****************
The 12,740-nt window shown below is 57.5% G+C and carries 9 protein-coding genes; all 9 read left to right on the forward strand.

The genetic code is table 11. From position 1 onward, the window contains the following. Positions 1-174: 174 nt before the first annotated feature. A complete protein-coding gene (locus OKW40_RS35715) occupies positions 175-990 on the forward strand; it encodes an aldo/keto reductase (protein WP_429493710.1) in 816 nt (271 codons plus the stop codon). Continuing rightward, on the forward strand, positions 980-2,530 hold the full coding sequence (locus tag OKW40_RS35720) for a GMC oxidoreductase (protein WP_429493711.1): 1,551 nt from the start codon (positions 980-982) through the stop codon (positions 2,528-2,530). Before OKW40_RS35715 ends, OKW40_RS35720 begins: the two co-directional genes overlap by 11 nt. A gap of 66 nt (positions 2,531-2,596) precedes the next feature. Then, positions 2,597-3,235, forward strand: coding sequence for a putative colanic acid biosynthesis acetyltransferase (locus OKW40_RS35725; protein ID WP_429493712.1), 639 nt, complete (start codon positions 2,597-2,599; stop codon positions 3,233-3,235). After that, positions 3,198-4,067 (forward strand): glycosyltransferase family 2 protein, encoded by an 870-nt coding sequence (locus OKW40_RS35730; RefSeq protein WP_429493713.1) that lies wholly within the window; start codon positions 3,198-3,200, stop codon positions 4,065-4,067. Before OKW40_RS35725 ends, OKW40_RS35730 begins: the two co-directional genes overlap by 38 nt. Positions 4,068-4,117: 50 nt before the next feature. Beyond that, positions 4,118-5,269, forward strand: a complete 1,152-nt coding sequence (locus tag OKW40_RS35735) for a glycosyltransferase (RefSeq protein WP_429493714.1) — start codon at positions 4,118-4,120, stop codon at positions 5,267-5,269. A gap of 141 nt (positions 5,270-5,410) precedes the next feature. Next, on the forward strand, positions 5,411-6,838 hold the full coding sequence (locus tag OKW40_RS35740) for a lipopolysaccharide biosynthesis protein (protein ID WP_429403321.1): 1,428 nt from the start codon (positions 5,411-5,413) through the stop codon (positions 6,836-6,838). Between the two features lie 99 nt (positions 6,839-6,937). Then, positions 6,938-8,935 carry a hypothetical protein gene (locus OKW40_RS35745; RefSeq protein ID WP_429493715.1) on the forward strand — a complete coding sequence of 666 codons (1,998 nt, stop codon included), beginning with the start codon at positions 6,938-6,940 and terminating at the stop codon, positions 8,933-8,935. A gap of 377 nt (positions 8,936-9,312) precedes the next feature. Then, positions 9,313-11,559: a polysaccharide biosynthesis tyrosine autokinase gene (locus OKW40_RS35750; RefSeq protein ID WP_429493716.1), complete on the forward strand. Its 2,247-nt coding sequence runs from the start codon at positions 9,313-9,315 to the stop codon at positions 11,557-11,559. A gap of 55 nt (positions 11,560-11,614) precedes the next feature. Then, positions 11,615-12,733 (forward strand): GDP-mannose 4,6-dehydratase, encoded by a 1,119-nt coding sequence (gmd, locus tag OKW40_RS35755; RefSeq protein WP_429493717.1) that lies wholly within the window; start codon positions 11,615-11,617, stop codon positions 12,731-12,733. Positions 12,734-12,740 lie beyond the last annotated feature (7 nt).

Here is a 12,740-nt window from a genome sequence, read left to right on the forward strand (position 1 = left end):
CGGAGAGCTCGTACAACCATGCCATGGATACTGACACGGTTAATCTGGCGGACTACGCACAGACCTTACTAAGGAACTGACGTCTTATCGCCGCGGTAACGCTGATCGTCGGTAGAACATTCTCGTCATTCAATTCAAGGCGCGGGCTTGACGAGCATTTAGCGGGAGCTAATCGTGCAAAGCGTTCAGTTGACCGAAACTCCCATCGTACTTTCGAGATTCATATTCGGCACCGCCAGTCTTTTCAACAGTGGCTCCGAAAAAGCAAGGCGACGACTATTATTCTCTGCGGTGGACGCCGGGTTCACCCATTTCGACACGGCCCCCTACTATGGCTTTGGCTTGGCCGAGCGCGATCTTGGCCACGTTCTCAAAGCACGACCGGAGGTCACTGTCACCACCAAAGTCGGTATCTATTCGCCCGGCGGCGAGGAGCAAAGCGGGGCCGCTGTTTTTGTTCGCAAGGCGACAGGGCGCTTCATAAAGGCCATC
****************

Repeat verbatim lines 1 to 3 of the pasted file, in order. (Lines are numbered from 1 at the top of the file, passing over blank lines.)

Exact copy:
The 12,740-nt window shown below is 57.5% G+C and carries 9 protein-coding genes; all 9 read left to right on the forward strand.

The genetic code is table 11. From position 1 onward, the window contains the following. Positions 1-174: 174 nt before the first annotated feature. A complete protein-coding gene (locus OKW40_RS35715) occupies positions 175-990 on the forward strand; it encodes an aldo/keto reductase (protein WP_429493710.1) in 816 nt (271 codons plus the stop codon). Continuing rightward, on the forward strand, positions 980-2,530 hold the full coding sequence (locus tag OKW40_RS35720) for a GMC oxidoreductase (protein WP_429493711.1): 1,551 nt from the start codon (positions 980-982) through the stop codon (positions 2,528-2,530). Before OKW40_RS35715 ends, OKW40_RS35720 begins: the two co-directional genes overlap by 11 nt. A gap of 66 nt (positions 2,531-2,596) precedes the next feature. Then, positions 2,597-3,235, forward strand: coding sequence for a putative colanic acid biosynthesis acetyltransferase (locus OKW40_RS35725; protein ID WP_429493712.1), 639 nt, complete (start codon positions 2,597-2,599; stop codon positions 3,233-3,235). After that, positions 3,198-4,067 (forward strand): glycosyltransferase family 2 protein, encoded by an 870-nt coding sequence (locus OKW40_RS35730; RefSeq protein WP_429493713.1) that lies wholly within the window; start codon positions 3,198-3,200, stop codon positions 4,065-4,067. Before OKW40_RS35725 ends, OKW40_RS35730 begins: the two co-directional genes overlap by 38 nt. Positions 4,068-4,117: 50 nt before the next feature. Beyond that, positions 4,118-5,269, forward strand: a complete 1,152-nt coding sequence (locus tag OKW40_RS35735) for a glycosyltransferase (RefSeq protein WP_429493714.1) — start codon at positions 4,118-4,120, stop codon at positions 5,267-5,269. A gap of 141 nt (positions 5,270-5,410) precedes the next feature. Next, on the forward strand, positions 5,411-6,838 hold the full coding sequence (locus tag OKW40_RS35740) for a lipopolysaccharide biosynthesis protein (protein ID WP_429403321.1): 1,428 nt from the start codon (positions 5,411-5,413) through the stop codon (positions 6,836-6,838). Between the two features lie 99 nt (positions 6,839-6,937). Then, positions 6,938-8,935 carry a hypothetical protein gene (locus OKW40_RS35745; RefSeq protein ID WP_429493715.1) on the forward strand — a complete coding sequence of 666 codons (1,998 nt, stop codon included), beginning with the start codon at positions 6,938-6,940 and terminating at the stop codon, positions 8,933-8,935. A gap of 377 nt (positions 8,936-9,312) precedes the next feature. Then, positions 9,313-11,559: a polysaccharide biosynthesis tyrosine autokinase gene (locus OKW40_RS35750; RefSeq protein ID WP_429493716.1), complete on the forward strand. Its 2,247-nt coding sequence runs from the start codon at positions 9,313-9,315 to the stop codon at positions 11,557-11,559. A gap of 55 nt (positions 11,560-11,614) precedes the next feature. Then, positions 11,615-12,733 (forward strand): GDP-mannose 4,6-dehydratase, encoded by a 1,119-nt coding sequence (gmd, locus tag OKW40_RS35755; RefSeq protein WP_429493717.1) that lies wholly within the window; start codon positions 11,615-11,617, stop codon positions 12,731-12,733. Positions 12,734-12,740 lie beyond the last annotated feature (7 nt).

Here is a 12,740-nt window from a genome sequence, read left to right on the forward strand (position 1 = left end):